This formula required the prayers to acknowledge their own weak position and rely on the One with unlimited bounties. Finding this method irksome, ineffective, or too passive, Christians often sought to compel the supernatural to produce their desired results.
Kate Bowler, Blessed: A History of the American Prosperity Gospel
Essentially, prayer is no longer about asking God, but claiming and demanding your “entitlement” from God. Having been to New Creation Church and City Harvest Church, I can attest to this.
What about the effectiveness? I think there is some psychology at play here. We remember it when our “prayer” is answered, and we rationalize/dismiss it when our prayer does not get answered.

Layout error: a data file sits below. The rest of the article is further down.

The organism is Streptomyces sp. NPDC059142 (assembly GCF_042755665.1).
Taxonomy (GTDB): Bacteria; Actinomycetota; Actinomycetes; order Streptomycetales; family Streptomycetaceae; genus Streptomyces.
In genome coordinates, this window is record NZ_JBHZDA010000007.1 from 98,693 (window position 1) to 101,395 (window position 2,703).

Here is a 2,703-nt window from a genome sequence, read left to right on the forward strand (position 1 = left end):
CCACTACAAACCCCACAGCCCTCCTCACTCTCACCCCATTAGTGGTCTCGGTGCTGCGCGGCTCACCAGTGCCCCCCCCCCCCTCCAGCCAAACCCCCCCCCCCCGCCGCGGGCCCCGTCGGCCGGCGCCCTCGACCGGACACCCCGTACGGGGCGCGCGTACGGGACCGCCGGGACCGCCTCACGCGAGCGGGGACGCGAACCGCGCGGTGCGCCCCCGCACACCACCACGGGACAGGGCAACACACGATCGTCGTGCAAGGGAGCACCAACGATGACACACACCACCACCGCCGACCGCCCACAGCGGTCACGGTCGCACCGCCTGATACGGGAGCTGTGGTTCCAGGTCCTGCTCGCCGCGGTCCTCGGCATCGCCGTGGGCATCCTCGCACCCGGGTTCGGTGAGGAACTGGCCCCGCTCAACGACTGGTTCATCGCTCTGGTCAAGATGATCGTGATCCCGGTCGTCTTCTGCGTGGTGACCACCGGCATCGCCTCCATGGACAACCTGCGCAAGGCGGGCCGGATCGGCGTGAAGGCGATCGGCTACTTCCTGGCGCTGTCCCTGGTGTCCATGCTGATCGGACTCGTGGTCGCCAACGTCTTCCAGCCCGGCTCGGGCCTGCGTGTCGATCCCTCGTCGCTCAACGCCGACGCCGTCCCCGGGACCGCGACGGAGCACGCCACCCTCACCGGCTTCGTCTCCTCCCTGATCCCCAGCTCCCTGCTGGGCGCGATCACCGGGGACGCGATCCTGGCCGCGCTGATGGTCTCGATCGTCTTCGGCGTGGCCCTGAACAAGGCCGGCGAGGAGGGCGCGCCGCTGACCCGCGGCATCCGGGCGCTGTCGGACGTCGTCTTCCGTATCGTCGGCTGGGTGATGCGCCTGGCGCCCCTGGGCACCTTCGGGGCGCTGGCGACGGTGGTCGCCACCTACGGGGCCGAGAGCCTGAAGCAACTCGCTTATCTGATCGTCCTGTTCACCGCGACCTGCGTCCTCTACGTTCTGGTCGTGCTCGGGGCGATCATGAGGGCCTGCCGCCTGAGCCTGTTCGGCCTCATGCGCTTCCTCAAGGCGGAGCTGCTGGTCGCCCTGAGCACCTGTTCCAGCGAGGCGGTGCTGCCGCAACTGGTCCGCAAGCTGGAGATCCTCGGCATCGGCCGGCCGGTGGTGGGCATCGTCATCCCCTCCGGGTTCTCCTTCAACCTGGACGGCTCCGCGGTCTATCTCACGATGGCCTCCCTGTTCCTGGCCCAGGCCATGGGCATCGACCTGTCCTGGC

We are not against economic growth as such, but we may reasonably ask not just growth for what, but growth of what. We want leisure to grow and pollution to decline. Both are part of any sane idea of human welfare. But both are excluded from GDP, which measures only that portion of domestic production that is traded in markets.
– Robert and Edward Skidelsky, How much is enough?
I read a lot — think ten to twenty books a week. Fiction. Non-fiction. There’s some brilliant stuff. But it’s all useless head knowledge right? Or I might even forget all that I’ve read.
So the purpose of this blog is for me to put down some of the things I read — either in raw quote form or summary. I might write some thoughts along the way. That would make it easier for me to refer too.
Otherwise it would really be just knowledge that’s stagnant in my head.
Along the way, I hope to write an essay about meritocracy as well.